Doing without the boss: Workers' control experiments in Australia in the 1970s

Verity Burgmann, Rajai Jureidini, Meredith Burgmann

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4 Citations (Scopus)


Experiments with workers' control occurred in many countries during the late post-war boom period in circumstances of heightened industrial militancy and a crisis in employer and state authority. They are again popular under different conditions, especially in Argentina and Venezuela. Such episodes demonstrate that labour can exist without capital, whereas capital is always dependent on labour. This essential autonomy of labour from capital is a notion elaborated most cogently by 'autonomist' Marxists, especially Antonio Negri. His concepts of autonomy, self-valorisation and political crisis are used to describe and analyse Australian workers' control experiments during the 1970s, focusing especially on the Sydney Opera House work-in of April-May 1972, the Whyalla Glove Factory occupation of November 1972 and formation of a workers' co-operative that lasted until September 1973, and the Nymboida mine work-in and takeover under workers' and union control from February 1975 to August 1979.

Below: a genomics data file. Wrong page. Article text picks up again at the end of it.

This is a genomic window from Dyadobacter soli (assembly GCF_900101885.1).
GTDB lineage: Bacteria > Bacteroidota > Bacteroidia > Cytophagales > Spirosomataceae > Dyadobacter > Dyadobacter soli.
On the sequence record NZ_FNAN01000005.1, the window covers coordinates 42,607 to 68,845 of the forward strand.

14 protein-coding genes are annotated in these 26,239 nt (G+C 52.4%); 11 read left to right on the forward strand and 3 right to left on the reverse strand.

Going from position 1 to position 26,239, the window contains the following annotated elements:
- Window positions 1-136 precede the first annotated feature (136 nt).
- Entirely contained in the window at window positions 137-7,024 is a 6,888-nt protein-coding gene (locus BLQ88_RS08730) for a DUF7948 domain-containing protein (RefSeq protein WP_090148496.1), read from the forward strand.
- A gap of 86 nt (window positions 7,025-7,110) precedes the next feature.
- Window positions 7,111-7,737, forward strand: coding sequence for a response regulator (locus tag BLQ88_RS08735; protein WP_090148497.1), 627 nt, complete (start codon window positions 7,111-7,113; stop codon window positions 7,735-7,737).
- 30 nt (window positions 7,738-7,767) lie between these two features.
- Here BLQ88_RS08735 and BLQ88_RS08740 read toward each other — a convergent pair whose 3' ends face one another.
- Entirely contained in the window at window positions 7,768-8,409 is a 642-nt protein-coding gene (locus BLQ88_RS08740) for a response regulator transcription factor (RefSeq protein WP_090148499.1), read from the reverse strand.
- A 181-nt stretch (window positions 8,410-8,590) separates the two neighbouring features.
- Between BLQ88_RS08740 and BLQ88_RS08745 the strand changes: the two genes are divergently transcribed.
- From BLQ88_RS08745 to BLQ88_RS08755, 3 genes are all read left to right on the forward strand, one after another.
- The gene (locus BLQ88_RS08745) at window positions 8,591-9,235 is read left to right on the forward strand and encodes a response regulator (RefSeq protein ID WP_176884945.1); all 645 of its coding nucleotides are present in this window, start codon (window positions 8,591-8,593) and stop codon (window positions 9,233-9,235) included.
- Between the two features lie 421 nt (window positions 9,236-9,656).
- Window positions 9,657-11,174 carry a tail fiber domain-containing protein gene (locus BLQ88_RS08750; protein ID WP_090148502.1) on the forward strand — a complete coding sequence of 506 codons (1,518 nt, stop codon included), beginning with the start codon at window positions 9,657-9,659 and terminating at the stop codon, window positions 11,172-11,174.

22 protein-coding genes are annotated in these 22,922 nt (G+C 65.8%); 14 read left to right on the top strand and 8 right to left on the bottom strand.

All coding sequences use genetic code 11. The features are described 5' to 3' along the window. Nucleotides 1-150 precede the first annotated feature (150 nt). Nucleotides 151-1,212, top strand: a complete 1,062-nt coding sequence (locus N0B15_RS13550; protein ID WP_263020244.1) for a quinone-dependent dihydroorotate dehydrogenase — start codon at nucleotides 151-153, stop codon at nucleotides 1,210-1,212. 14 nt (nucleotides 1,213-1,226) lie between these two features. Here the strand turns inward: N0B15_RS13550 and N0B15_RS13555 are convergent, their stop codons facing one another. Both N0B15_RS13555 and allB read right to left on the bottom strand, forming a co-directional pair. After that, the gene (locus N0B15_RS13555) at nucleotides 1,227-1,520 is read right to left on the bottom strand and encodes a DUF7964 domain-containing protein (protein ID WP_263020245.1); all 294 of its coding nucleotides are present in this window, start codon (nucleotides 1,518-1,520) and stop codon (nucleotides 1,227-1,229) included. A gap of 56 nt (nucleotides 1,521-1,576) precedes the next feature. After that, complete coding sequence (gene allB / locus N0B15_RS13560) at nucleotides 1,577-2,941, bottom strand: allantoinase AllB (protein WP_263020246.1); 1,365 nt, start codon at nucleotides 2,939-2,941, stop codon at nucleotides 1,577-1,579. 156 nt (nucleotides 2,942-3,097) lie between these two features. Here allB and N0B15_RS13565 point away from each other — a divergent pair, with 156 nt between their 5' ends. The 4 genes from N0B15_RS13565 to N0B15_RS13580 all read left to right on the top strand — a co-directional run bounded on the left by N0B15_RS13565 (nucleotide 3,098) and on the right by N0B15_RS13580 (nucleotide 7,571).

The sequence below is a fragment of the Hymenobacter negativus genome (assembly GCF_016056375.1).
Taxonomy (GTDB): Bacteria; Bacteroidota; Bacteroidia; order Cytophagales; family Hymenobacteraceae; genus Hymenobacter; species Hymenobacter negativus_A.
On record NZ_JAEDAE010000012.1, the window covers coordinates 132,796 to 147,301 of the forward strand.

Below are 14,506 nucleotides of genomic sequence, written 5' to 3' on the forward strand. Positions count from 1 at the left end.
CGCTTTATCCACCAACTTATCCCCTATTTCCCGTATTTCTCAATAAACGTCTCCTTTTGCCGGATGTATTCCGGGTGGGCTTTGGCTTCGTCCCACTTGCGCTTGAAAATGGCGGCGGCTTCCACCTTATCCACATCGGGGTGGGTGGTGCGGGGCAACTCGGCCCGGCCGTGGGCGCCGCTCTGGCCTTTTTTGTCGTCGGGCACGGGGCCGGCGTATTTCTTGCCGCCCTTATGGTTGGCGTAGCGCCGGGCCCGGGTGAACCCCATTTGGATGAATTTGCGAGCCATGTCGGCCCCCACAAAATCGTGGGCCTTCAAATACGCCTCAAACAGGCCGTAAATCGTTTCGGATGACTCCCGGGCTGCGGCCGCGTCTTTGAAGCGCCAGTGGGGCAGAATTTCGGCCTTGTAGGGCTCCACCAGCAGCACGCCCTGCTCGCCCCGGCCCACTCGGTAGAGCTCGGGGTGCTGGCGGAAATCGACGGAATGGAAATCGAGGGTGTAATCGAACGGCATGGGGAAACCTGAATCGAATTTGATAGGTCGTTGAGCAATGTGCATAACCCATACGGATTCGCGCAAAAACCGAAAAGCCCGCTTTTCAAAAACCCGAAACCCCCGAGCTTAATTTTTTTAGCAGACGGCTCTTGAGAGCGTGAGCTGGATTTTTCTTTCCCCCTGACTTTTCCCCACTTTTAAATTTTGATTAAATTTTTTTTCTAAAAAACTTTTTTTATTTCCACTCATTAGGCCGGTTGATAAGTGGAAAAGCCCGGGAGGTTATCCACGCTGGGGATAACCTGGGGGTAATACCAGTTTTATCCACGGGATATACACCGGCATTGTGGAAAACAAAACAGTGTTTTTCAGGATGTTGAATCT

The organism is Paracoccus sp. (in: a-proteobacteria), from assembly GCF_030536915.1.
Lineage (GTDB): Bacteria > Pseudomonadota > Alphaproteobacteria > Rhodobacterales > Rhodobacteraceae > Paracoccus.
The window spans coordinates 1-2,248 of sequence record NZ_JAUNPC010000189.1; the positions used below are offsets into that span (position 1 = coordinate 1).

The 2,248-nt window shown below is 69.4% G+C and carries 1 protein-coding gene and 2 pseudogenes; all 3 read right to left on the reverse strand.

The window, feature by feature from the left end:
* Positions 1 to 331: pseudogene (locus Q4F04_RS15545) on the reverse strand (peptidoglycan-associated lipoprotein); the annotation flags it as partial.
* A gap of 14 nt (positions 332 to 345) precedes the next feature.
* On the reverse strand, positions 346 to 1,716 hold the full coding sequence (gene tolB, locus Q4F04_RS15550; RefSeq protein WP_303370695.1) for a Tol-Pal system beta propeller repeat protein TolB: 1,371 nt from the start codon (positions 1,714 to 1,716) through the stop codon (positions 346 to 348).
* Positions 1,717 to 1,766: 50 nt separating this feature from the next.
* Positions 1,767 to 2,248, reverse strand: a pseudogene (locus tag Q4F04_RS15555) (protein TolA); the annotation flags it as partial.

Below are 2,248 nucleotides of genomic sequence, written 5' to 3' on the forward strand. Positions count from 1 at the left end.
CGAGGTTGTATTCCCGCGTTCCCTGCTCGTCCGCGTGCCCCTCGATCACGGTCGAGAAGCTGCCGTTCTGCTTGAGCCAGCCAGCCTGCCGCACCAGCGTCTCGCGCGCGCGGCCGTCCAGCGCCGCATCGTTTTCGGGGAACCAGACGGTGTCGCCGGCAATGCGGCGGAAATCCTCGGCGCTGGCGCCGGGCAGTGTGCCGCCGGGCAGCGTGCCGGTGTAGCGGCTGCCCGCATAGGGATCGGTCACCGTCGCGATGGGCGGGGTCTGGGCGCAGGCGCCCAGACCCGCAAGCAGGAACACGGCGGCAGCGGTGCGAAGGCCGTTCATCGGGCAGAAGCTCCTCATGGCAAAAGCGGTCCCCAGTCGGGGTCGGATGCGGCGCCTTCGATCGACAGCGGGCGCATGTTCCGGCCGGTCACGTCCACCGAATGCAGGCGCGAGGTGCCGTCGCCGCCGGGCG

Original languageEnglish
Pages (from-to)103-122
Number of pages20
JournalLabour History
Issue number1
Publication statusPublished - 2013
Externally publishedYes


ASJC Scopus subject areas

  • Sociology and Political Science
  • Organizational Behavior and Human Resource Management
  • Industrial relations
  • History

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